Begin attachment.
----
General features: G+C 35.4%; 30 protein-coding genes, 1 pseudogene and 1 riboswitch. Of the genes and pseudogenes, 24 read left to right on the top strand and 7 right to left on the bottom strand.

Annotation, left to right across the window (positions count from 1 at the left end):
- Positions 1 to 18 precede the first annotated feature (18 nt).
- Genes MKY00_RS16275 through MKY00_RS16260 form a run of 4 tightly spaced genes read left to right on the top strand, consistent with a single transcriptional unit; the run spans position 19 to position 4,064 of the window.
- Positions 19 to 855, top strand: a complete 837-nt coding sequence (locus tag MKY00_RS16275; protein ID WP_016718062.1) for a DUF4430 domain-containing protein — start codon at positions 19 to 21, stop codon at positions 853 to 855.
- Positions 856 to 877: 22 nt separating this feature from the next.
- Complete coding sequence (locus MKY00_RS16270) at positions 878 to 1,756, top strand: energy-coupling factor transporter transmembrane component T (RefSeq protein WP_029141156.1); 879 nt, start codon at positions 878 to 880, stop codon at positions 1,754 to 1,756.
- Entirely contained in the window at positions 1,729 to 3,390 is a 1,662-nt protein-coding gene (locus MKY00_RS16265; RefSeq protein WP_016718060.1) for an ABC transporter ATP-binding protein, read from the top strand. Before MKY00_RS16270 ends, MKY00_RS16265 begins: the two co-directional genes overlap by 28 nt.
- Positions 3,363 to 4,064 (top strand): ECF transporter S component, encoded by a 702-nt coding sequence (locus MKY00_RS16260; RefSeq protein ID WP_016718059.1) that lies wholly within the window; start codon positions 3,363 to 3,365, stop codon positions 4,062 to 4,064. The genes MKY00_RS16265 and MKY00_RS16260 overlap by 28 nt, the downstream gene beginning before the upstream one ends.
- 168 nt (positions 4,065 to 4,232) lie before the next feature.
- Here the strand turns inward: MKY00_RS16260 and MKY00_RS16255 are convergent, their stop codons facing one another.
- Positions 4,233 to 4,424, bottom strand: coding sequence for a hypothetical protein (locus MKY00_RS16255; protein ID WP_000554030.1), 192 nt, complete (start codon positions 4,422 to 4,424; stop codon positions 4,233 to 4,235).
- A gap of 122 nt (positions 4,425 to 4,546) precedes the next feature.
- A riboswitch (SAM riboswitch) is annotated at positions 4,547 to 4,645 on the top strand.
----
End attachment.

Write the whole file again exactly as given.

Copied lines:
General features: G+C 35.4%; 30 protein-coding genes, 1 pseudogene and 1 riboswitch. Of the genes and pseudogenes, 24 read left to right on the top strand and 7 right to left on the bottom strand.

Annotation, left to right across the window (positions count from 1 at the left end):
- Positions 1 to 18 precede the first annotated feature (18 nt).
- Genes MKY00_RS16275 through MKY00_RS16260 form a run of 4 tightly spaced genes read left to right on the top strand, consistent with a single transcriptional unit; the run spans position 19 to position 4,064 of the window.
- Positions 19 to 855, top strand: a complete 837-nt coding sequence (locus tag MKY00_RS16275; protein ID WP_016718062.1) for a DUF4430 domain-containing protein — start codon at positions 19 to 21, stop codon at positions 853 to 855.
- Positions 856 to 877: 22 nt separating this feature from the next.
- Complete coding sequence (locus MKY00_RS16270) at positions 878 to 1,756, top strand: energy-coupling factor transporter transmembrane component T (RefSeq protein WP_029141156.1); 879 nt, start codon at positions 878 to 880, stop codon at positions 1,754 to 1,756.
- Entirely contained in the window at positions 1,729 to 3,390 is a 1,662-nt protein-coding gene (locus MKY00_RS16265; RefSeq protein WP_016718060.1) for an ABC transporter ATP-binding protein, read from the top strand. Before MKY00_RS16270 ends, MKY00_RS16265 begins: the two co-directional genes overlap by 28 nt.
- Positions 3,363 to 4,064 (top strand): ECF transporter S component, encoded by a 702-nt coding sequence (locus MKY00_RS16260; RefSeq protein ID WP_016718059.1) that lies wholly within the window; start codon positions 3,363 to 3,365, stop codon positions 4,062 to 4,064. The genes MKY00_RS16265 and MKY00_RS16260 overlap by 28 nt, the downstream gene beginning before the upstream one ends.
- 168 nt (positions 4,065 to 4,232) lie before the next feature.
- Here the strand turns inward: MKY00_RS16260 and MKY00_RS16255 are convergent, their stop codons facing one another.
- Positions 4,233 to 4,424, bottom strand: coding sequence for a hypothetical protein (locus MKY00_RS16255; protein ID WP_000554030.1), 192 nt, complete (start codon positions 4,422 to 4,424; stop codon positions 4,233 to 4,235).
- A gap of 122 nt (positions 4,425 to 4,546) precedes the next feature.
- A riboswitch (SAM riboswitch) is annotated at positions 4,547 to 4,645 on the top strand.